Nanotechnology and its corresponding unit—the nanometer—are causing some major technical challenges for the controls community as they relate to ultra-precision systems. When I discussed this in my August 2004 column, I addressed accuracy, repeatability, and resolution and gave the "target shooting" example.
Nanotechnology and its corresponding unit—the nanometer—are causing some major technical challenges for the controls community as they relate to ultra-precision systems. When I discussed this in my August 2004 column, I addressed accuracy, repeatability, and resolution and gave the "target shooting" example. Two things from that column are integral to understanding what I address here:
1) If you are target shooting, accuracy would be your ability to center on the bullseye regardless of the spread on the target; repeatability would be your ability to cluster shots tightly regardless of their location on the target; and precision would be the size of the holes that you put in the target;
2) There are a billion nanometers (nm) in one meter.
Now, let's look at implementation of an ultra-precision machine that has 1 nm resolution over the range of a meter, or one part per billion. From an implementation perspective, there are a few issues we need to consider. Let's think about the relationship of range to resolution for a minute. If we are controlling location to one part per 1 billion (1 nm) over a single meter, that means we need quite a counter, 30 bit minimum, for our system. If we were using an interferometer or a glass scale linear encoder traveling at a rate of just 1 mm/s, our controllers would see an encoder pulse every 1in such applications.
Let's look at one other control problem that faces ultra-precision manufacturing systems. The thermal coefficient of expansion of steel is about 12 parts per million per degree C. That means a bar of steel 1 m in length will grow 12n significantly reduce the capabilities of ultra-precision systems. Thus, motion control is not the only critical control issue in ultra-precision systems, but environmental control is critical as well. In the most precise machines, ambient temperature is controlled to less than 0.1 °C, and machining coolant temperatures may be controlled to an even tighter level.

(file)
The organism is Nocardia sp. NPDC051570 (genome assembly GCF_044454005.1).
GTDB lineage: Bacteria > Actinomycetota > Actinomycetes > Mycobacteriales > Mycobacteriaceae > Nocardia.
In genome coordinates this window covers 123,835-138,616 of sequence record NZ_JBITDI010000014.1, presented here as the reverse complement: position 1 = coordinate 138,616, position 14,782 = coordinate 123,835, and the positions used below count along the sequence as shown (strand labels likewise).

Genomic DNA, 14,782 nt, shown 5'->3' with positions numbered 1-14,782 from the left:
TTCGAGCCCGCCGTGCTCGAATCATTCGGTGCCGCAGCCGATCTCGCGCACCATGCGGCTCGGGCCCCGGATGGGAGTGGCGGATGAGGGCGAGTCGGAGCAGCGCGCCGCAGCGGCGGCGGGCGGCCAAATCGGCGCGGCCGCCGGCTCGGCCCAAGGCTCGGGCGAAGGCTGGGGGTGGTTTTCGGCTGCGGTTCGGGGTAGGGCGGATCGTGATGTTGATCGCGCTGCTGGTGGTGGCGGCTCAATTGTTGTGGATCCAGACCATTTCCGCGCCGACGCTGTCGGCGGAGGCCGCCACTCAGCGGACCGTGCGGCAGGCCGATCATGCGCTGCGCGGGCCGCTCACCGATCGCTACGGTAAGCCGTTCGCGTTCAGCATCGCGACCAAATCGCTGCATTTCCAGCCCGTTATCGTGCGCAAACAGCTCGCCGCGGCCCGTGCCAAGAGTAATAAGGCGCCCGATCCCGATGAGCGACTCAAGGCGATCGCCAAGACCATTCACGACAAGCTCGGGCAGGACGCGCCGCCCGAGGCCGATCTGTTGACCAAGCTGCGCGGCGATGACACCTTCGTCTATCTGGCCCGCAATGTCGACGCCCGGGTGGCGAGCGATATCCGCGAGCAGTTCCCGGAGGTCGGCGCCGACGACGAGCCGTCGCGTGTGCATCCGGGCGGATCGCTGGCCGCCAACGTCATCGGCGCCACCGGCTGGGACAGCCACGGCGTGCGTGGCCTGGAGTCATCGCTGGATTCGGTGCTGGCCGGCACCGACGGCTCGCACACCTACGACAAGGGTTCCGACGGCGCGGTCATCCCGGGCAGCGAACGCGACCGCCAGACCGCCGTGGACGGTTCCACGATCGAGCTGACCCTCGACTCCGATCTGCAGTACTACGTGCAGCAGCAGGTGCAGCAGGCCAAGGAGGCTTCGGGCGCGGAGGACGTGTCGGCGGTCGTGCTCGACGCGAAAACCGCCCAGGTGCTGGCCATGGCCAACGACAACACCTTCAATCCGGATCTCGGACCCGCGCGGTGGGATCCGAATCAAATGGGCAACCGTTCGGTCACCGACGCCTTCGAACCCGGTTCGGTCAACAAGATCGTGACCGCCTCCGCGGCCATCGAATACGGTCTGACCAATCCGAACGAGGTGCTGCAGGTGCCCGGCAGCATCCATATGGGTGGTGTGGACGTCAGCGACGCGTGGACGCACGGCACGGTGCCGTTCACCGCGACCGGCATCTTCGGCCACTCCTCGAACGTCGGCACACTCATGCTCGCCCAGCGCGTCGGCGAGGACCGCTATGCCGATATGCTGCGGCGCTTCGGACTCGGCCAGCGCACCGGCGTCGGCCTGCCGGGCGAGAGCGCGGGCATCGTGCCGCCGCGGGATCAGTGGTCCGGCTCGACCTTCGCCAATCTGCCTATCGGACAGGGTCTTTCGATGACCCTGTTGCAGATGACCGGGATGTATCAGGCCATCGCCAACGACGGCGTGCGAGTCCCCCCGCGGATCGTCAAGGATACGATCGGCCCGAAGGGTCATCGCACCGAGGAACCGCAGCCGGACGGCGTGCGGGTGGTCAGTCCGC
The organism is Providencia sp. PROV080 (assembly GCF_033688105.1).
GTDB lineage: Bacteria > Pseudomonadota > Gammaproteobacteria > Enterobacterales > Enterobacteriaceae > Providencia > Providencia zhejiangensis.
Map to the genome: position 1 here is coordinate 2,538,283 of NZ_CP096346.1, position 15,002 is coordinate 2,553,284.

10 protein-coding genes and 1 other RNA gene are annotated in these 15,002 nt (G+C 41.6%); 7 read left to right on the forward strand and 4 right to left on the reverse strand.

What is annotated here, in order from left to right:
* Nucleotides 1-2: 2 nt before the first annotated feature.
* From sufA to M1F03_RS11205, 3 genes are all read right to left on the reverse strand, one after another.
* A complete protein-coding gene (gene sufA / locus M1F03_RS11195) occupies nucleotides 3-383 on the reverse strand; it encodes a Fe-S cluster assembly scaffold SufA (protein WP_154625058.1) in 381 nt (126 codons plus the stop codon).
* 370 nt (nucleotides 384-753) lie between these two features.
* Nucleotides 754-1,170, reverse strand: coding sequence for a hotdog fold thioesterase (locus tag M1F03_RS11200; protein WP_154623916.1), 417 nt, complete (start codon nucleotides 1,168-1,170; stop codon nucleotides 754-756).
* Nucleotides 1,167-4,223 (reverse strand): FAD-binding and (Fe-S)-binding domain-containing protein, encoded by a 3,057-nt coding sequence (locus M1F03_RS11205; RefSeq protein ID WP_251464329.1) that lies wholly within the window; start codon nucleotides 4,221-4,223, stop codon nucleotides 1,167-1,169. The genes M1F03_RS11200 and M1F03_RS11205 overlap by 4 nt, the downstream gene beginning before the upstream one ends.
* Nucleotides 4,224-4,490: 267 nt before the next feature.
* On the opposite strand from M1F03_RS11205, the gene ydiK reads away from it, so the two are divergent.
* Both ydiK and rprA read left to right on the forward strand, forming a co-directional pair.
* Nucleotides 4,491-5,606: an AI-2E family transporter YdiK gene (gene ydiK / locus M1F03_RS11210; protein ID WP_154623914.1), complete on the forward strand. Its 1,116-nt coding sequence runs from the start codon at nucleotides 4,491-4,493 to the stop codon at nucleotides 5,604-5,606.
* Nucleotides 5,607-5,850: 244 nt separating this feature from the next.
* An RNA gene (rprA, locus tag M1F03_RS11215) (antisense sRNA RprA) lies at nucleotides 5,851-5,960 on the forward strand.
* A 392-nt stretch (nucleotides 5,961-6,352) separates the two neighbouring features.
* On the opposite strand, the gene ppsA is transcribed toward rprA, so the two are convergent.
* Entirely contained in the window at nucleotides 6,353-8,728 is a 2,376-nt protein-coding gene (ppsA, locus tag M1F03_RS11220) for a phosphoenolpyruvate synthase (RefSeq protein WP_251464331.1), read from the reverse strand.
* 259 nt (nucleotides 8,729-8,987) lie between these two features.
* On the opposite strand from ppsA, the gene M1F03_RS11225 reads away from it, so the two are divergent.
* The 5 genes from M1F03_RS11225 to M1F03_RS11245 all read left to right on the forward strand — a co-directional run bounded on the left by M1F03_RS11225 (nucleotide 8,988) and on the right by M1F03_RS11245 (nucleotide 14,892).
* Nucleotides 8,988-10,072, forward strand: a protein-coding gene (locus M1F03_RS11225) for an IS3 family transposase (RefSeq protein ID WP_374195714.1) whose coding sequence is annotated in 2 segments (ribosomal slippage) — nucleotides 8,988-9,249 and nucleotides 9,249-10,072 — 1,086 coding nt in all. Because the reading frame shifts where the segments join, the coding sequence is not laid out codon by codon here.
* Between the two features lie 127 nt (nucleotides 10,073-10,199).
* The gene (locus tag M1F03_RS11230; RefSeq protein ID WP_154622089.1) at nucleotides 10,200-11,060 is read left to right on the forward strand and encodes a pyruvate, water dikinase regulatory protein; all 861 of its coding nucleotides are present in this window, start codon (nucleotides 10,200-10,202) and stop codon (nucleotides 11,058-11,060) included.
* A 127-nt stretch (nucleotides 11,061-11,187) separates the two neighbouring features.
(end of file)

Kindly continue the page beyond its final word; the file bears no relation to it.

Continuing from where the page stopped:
In the near future, the ability to control systems to ultra-precision levels over long ranges at relatively high speeds is a significant challenge and should be left only to the most powerful controllers. Only the highest-end sensors and actuators will be able to provide feedback and actuation to the levels demanded by ultra-precision systems.
Furthermore, controlling the environment around the system can be as important, if not more important, than the motion controller. As a result, you will not see cheap ultra-precision machines available. However, as technology improves and more capable controllers become available, you can expect the capabilities of new systems to greatly improve without significant cost increases.
Thomas R. Kurfess is a professor at Georgia Tech's George W. Woodruff School of Mechanical Engineering .
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